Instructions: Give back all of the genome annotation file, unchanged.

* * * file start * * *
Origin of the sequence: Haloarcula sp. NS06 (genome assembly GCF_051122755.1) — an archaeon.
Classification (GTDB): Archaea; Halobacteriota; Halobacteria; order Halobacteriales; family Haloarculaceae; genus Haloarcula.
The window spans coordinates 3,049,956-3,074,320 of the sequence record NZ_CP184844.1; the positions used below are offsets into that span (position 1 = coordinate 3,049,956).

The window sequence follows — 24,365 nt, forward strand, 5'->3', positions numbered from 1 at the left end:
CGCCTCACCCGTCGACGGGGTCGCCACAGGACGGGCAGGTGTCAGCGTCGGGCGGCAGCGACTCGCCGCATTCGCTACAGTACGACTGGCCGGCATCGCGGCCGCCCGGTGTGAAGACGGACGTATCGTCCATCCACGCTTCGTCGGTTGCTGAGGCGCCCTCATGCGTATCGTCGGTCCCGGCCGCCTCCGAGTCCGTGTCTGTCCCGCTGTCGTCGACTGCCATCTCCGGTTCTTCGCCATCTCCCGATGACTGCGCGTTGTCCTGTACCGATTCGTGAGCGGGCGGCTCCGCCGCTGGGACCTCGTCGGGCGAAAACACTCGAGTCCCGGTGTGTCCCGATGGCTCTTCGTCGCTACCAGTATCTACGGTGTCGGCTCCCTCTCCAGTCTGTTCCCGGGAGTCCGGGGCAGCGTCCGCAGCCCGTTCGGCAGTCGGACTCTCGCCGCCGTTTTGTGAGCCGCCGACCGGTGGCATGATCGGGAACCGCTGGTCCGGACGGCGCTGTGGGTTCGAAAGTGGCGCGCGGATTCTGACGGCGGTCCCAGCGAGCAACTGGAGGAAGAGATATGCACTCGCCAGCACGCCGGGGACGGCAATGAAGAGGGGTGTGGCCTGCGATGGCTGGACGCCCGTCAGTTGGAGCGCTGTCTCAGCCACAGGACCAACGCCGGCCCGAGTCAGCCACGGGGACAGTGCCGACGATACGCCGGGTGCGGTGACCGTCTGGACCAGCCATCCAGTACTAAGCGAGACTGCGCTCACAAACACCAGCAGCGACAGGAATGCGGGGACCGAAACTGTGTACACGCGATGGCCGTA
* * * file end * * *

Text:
Origin of the sequence: Haloarcula sp. NS06 (genome assembly GCF_051122755.1) — an archaeon.
Classification (GTDB): Archaea; Halobacteriota; Halobacteria; order Halobacteriales; family Haloarculaceae; genus Haloarcula.
The window spans coordinates 3,049,956-3,074,320 of the sequence record NZ_CP184844.1; the positions used below are offsets into that span (position 1 = coordinate 3,049,956).

The window sequence follows — 24,365 nt, forward strand, 5'->3', positions numbered from 1 at the left end:
CGCCTCACCCGTCGACGGGGTCGCCACAGGACGGGCAGGTGTCAGCGTCGGGCGGCAGCGACTCGCCGCATTCGCTACAGTACGACTGGCCGGCATCGCGGCCGCCCGGTGTGAAGACGGACGTATCGTCCATCCACGCTTCGTCGGTTGCTGAGGCGCCCTCATGCGTATCGTCGGTCCCGGCCGCCTCCGAGTCCGTGTCTGTCCCGCTGTCGTCGACTGCCATCTCCGGTTCTTCGCCATCTCCCGATGACTGCGCGTTGTCCTGTACCGATTCGTGAGCGGGCGGCTCCGCCGCTGGGACCTCGTCGGGCGAAAACACTCGAGTCCCGGTGTGTCCCGATGGCTCTTCGTCGCTACCAGTATCTACGGTGTCGGCTCCCTCTCCAGTCTGTTCCCGGGAGTCCGGGGCAGCGTCCGCAGCCCGTTCGGCAGTCGGACTCTCGCCGCCGTTTTGTGAGCCGCCGACCGGTGGCATGATCGGGAACCGCTGGTCCGGACGGCGCTGTGGGTTCGAAAGTGGCGCGCGGATTCTGACGGCGGTCCCAGCGAGCAACTGGAGGAAGAGATATGCACTCGCCAGCACGCCGGGGACGGCAATGAAGAGGGGTGTGGCCTGCGATGGCTGGACGCCCGTCAGTTGGAGCGCTGTCTCAGCCACAGGACCAACGCCGGCCCGAGTCAGCCACGGGGACAGTGCCGACGATACGCCGGGTGCGGTGACCGTCTGGACCAGCCATCCAGTACTAAGCGAGACTGCGCTCACAAACACCAGCAGCGACAGGAATGCGGGGACCGAAACTGTGTACACGCGATGGCCGTA